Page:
Error Reporting is a WordPress plugin that will save any errors your WordPress generates in a log file for you to view. In the configuration options you can choose what kinds of errors are saved, from what folders, and if you want repeat errors to be saved more than once. You can even choose to have the errors sent to you in email. I like this plugin because it also detects failed ping attempts as well. Every WordPress site has errors from time to time, and sometimes then only occur once or twice. It become problematic if you get constant errors from a theme, plugin, or WordPress itself. A plugin like this is the only way to check for those errors. Even if you can’t take care of the problem yourself, you will at least have an error message to ask about in WordPress Support, or to give a WordPress consultant. Here’s an image of the log file options for the “Error Reporting plugin”:
Another handy plugin is “404 Notifier”. Once installed, it will email you each time your site generates a “404 Not Found” error. This is helpful in 2 regards. First, if you get error for the same page all the time – you can fix them by creating that page. More importantly (and most likely) the errors you get will be ones you won’t expect, like missing CSS files or includes for plugins or themes – and you can fix those too. The second reason is probably one you don’t know about, many attackers will send your site a garbage request such as “http://mysite.com/crap/garbargeurl?=3o2349-admeknow.js” or something like that. It’s basically just a quick check to see what your server will do, generate a 404 error, or show a directory index – and also check if you’re running WordPress (or something else), and what version. This, by itself isn’t enough information, but it’s a good start. I once had a site that received hundreds of incoming garbage requests like this per day, I found them in the logs about a month later. A 404 Notification plugin like this would have clued me in right away. You can then block the incoming IP address they are coming from, and you can always contact support at your web host for assistance with something like this (or follow the directions earlier to limit access to your site using your .htaccess file). Here’s an image of the 404 Notifier setup options. You’ll see that not only can you get email notification, but the events are also saved via RSS feed as well.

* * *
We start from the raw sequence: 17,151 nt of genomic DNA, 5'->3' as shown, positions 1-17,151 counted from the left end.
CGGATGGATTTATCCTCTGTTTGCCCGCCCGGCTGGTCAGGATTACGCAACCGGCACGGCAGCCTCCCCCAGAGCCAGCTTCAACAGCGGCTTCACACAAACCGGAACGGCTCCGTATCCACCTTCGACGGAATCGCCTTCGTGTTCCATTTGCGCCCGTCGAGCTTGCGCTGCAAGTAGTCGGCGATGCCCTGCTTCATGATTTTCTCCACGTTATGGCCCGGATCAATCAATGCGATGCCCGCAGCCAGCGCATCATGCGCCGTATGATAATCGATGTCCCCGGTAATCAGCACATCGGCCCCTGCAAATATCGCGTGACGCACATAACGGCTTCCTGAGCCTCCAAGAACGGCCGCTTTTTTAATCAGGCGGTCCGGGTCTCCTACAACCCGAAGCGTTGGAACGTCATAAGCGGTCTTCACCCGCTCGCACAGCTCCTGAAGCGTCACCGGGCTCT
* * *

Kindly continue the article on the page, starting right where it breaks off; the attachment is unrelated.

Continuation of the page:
With all of these tracking and notification plugins – your mileage may vary. I would recommend trying them all one by one, to see how they work for you. Also remember, you may not need to have them turned on all the time. You could run tripwire as needed, run login lockdown all the time, and turn on error reporting and 404 notifier as you feel necessary.
Stay tuned, the next installment of my Wordperss Security Guide will go over how to use secure connections to make sure your username and passwords aren’t jacked each and every time you login!